Colon cancer is the second leading cause of cancer deaths in the United States. The good news is that in many cases, it is preventable or curable when detected early.
During Colon Cancer Awareness month, CHI St. Alexius Health is sharing the importance of colon cancer screening. The American Cancer Society recommends healthy adults begin regular screening at age 45. Two common screening tests are the FIT test and the colonoscopy.
When a person develops polyps or cancers in the colon, the blood vessels in these polyps are often fragile and may be injured by the passage of stool causing bleeding. Cologuard finds abnormal DNA and blood in the stool sample. If the test comes back positive, meaning blood has been detected in the stool, a colonoscopy will likely be recommended to determine the cause of the blood. Blood can also be caused by ulcers, hemorrhoids or other conditions.
The Cologuard test is a supplement to getting your recommended colonoscopy screenings.
The goal of colonoscopy is to detect polyps. Nearly all colon cancers develop from polyps – small, noncancerous clumps of cells that usually produce few or no symptoms. Many people begin developing polyps at age 50. Over time, some of these polyps can become cancerous.
Detecting and removing them at an early stage can help prevent the development of colon tumors. The colonoscopy procedure is performed by inserting a flexible, slender, lighted tube that is attached to a video camera into your colon to search for polyps or tumors. If polyps are found, your doctor may remove them immediately or take a biopsy for analysis. Despite the effectiveness of colonoscopy, many Americans still are hesitant to get one.
Here’s four reasons not to hesitate.
- The procedure is painless. A colonoscopy can detect, diagnose, biopsy and remove polyps in one procedure. Patients are put into a twilight sleep and remember little, if anything. The most unpleasant part of a colonoscopy is the prep the night before in which you must drink a special fluid that helps empty your colon.
- The procedure is quick. The actual colonoscopy screening takes just 15 minutes. If you figure in waiting time, consulting time, the procedure and recovery, the entire appointment typically takes about an hour.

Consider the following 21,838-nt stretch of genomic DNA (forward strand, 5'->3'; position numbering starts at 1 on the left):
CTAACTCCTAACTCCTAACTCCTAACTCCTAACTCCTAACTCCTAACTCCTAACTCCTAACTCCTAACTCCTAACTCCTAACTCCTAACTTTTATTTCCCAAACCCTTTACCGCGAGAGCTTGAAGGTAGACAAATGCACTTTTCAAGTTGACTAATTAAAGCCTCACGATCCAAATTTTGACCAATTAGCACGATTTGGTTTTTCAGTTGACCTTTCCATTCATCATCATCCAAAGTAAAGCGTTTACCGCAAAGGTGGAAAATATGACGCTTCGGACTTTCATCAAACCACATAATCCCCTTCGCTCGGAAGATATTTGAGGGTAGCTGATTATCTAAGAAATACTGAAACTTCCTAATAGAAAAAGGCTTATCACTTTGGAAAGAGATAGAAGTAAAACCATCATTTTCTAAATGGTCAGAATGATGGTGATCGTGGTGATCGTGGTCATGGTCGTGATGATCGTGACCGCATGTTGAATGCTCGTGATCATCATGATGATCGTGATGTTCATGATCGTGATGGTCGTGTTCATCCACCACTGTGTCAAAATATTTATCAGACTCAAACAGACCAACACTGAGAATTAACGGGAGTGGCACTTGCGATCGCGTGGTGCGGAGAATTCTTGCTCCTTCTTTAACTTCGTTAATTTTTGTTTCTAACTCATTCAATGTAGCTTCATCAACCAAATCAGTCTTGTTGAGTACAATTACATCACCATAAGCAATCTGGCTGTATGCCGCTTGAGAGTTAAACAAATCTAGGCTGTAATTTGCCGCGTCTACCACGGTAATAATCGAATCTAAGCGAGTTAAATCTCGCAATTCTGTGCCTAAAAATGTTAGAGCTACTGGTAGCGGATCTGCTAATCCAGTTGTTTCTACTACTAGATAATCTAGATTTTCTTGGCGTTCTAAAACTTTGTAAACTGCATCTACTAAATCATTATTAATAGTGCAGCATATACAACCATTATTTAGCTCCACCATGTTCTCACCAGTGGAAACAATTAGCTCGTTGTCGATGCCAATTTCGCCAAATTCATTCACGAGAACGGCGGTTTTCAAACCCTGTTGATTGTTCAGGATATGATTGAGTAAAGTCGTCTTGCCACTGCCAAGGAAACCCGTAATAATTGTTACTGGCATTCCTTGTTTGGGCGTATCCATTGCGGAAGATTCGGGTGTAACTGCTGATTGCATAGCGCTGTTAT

- Screening is good for 10 years. If polyps are found, your doctor may recommend a follow-up screening before 10 years. Some people should begin screening earlier and have them performed more frequently, including African-Americans, those with Crohn’s disease, ulcerative colitis, familial cancer syndromes or those with a family history of colorectal cancer.
- Early detection catches cancer when it is more treatable. Possible signs and symptoms of colon cancer include a change in bowel habits, blood in the stool, persistent cramping, gas or abdominal pain. Polyps typically do not cause bleeding until they are larger. By the time bleeding occurs and other symptoms are present, the cancer is likely to be more advanced.
Lastly, never blow off symptoms. There is no such thing as normal rectal bleeding. People often blame it on hemorrhoids, but there is no way to know for sure without appropriate screening.
Dr. Binning is board certified in Family Medicine. She’s dedicated to providing comprehensive, patient-centered care to people of all ages with annual physicals and health screenings, and diagnosis and treatment for a wide range of health problems, from common illnesses to complex and chronic health conditions. Her clinical interests include geriatrics, advanced care planning, developing LGBT inclusive health education, and skin procedures. Dr. Binning also serves as a Clinical Instructor of Family Medicine with the University of North Dakota School of Medicine and Health Sciences. After earning her Doctor of Medicine degree from Ross University School of Medicine, she completed her Family Medicine residency at UND’s Center for Family Medicine in Minot, where she was selected Resident of the Year by Trinity Health community faculty during her final year of residency. She also was named Resident Teacher of the Year, an award given to one member of each third-year class from the Society of Teachers of Family Medicine.